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The Scope Problem

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There are people here on Gamedev that have been active for a very long time. I sometimes wish I could ask, or get reasonable data on, exactly how many posts have been put up in the "For Beginners" forum from people who want to make the next great MMORPG. Each one has a million and two big huge industry changing ideas and will not be deterred. They take all advice to start with something smaller generally politely (with some exception), but will not give it up. Each one believes they can do it, that its just a matter of perseverance, time, patience, etc. And after all, this idea is better than all the others, its so good that it is destined to succeed!

I'm sure there are some people reading this and giggling to themselves, but I'm not hear to dump on newbies. We were all there once. That's why the majority of us are here now, as it happens. We all had and still have big dreams and big ideas about amazing games with great features that have never been done before. One of the big steps to learning how to make a game is simply coming to an understanding of the immense undertaking it is to create one from start to finish. One must learn about scope, and one must learn that a scope that is too big will often mean that your game never ever gets finished.

Why am I writing about this, you may ask? Well, I'm struggling with scope myself, right now. The game I am making... its substantial. It's not an MMO or anything crazy like that... but its pretty close to full fledged 16 bit era RPG, and I am all alone. I had some people playtest my game recently, and allow me to quote from one of the more useful feedback emails I got:


So... am I giving up? Scaling back the project? Well... no, I'm not. Why not? Well... because I'm still having fun with what I'm doing, to be honest. My progress continues moving forward, and I'm to the point where I have created something that is almost playable as a game. It's nowhere near being "fun", but I spend a few hours of every day improving, and the iterative process is keeping me going. Every single day, the game is better than it was before, and most of the time its something noticeable. I have a scripted introductory battle (with plans for a brief tutorial). I have in game help menus, battles that can be successfully completed, experience that is distributed, perks that can be selected and added to characters. I'm proud of what I've done so far, and I'm proud of the things I have yet to accomplish but know that I will.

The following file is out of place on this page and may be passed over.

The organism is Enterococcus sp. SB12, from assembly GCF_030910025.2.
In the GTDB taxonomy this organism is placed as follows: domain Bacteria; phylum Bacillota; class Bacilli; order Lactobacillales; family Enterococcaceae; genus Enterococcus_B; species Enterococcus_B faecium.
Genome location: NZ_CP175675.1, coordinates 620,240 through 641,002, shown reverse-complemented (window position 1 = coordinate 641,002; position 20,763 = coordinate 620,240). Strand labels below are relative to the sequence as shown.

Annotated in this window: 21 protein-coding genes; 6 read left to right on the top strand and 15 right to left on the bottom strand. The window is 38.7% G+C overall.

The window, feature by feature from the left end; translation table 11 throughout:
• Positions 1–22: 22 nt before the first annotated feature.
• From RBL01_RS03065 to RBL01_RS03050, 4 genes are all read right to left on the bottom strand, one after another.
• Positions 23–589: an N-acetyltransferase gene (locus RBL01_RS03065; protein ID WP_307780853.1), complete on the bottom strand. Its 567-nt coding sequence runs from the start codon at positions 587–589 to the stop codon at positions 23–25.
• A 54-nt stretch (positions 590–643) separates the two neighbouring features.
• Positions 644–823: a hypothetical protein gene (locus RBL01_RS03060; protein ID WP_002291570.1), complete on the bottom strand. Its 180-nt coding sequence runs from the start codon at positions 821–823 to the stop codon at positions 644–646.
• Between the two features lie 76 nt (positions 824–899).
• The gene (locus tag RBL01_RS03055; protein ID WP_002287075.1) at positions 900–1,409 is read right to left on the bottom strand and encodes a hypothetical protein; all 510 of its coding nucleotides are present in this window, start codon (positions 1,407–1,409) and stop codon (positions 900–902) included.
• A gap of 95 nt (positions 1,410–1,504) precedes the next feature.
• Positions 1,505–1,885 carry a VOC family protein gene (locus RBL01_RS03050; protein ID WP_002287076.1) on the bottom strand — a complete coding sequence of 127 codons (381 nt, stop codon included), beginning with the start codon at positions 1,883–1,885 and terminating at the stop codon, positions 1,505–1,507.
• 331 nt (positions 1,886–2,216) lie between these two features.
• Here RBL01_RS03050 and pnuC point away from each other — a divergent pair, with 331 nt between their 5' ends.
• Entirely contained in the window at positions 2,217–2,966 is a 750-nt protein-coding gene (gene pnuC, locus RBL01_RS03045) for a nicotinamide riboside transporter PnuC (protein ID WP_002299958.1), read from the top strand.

What's the point, then? On the one hand I started this article admonishing newbies for having their head in the clouds, on the other I'm telling people how I ignored the advice of many of the people around me telling me to tone it back. Well, I think my point is that there is a balance point. There is a difference between an ambitious (but attainable) project, and one which is just pretty damned close to unattainable, which is what a beginner trying to make an MMO is.

My point is that scope matters, and trying to run before you can walk will doom your project to failure... But maybe... just maybe, you can run immediately after you walk, no? Maybe you can get up on your feet, take a few steps and say and just start sprinting.

I guess the key is that I'm enjoying myself. If that's true, then just freaking keeping doing what your doing people!
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One way to manage huge scopes is to change the development process you use to build your game. Instead of building everything all at once, why not build the game in small, manageable iterations? The first iteration should be a playable game, with the potential to be released. Want to add more? Start another iteration. Are you done with this game? Well hey, at least you have a completed game! It may not have been as big as you had planned, but at least you finished something and learned some cool things along the way.


Get the game playable. Add to it like a snow ball rolling down hill. Don't worry about the end state, just worry about getting something created, working and playable.

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If you are enjoying your time developing the game than you are doing something very right! :)

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